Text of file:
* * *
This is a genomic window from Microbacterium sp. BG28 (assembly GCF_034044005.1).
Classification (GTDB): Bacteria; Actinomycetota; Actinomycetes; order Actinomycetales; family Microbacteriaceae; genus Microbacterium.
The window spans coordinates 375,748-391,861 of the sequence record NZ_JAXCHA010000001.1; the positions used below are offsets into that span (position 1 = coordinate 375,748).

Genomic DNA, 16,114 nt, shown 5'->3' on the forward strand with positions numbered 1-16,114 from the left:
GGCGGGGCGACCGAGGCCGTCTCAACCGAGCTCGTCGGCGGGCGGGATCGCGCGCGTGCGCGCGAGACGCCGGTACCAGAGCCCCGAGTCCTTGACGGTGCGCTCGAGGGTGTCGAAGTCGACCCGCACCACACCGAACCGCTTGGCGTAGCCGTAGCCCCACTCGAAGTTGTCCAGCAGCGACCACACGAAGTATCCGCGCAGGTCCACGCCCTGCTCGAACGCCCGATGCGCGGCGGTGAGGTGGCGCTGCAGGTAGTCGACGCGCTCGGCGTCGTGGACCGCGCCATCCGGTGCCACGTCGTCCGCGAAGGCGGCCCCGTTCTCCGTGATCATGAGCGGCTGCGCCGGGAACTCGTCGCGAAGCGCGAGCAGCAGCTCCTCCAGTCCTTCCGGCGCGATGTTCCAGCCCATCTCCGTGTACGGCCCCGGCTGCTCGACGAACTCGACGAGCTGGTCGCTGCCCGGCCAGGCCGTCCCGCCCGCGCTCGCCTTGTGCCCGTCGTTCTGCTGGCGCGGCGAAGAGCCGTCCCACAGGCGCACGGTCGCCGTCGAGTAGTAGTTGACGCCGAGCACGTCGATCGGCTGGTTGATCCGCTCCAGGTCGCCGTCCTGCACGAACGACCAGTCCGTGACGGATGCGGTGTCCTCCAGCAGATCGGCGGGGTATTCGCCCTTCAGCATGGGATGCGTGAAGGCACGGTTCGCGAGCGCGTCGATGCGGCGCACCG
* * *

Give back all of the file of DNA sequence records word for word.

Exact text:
This is a genomic window from Microbacterium sp. BG28 (assembly GCF_034044005.1).
Classification (GTDB): Bacteria; Actinomycetota; Actinomycetes; order Actinomycetales; family Microbacteriaceae; genus Microbacterium.
The window spans coordinates 375,748-391,861 of the sequence record NZ_JAXCHA010000001.1; the positions used below are offsets into that span (position 1 = coordinate 375,748).

Genomic DNA, 16,114 nt, shown 5'->3' on the forward strand with positions numbered 1-16,114 from the left:
GGCGGGGCGACCGAGGCCGTCTCAACCGAGCTCGTCGGCGGGCGGGATCGCGCGCGTGCGCGCGAGACGCCGGTACCAGAGCCCCGAGTCCTTGACGGTGCGCTCGAGGGTGTCGAAGTCGACCCGCACCACACCGAACCGCTTGGCGTAGCCGTAGCCCCACTCGAAGTTGTCCAGCAGCGACCACACGAAGTATCCGCGCAGGTCCACGCCCTGCTCGAACGCCCGATGCGCGGCGGTGAGGTGGCGCTGCAGGTAGTCGACGCGCTCGGCGTCGTGGACCGCGCCATCCGGTGCCACGTCGTCCGCGAAGGCGGCCCCGTTCTCCGTGATCATGAGCGGCTGCGCCGGGAACTCGTCGCGAAGCGCGAGCAGCAGCTCCTCCAGTCCTTCCGGCGCGATGTTCCAGCCCATCTCCGTGTACGGCCCCGGCTGCTCGACGAACTCGACGAGCTGGTCGCTGCCCGGCCAGGCCGTCCCGCCCGCGCTCGCCTTGTGCCCGTCGTTCTGCTGGCGCGGCGAAGAGCCGTCCCACAGGCGCACGGTCGCCGTCGAGTAGTAGTTGACGCCGAGCACGTCGATCGGCTGGTTGATCCGCTCCAGGTCGCCGTCCTGCACGAACGACCAGTCCGTGACGGATGCGGTGTCCTCCAGCAGATCGGCGGGGTATTCGCCCTTCAGCATGGGATGCGTGAAGGCACGGTTCGCGAGCGCGTCGATGCGGCGCACCG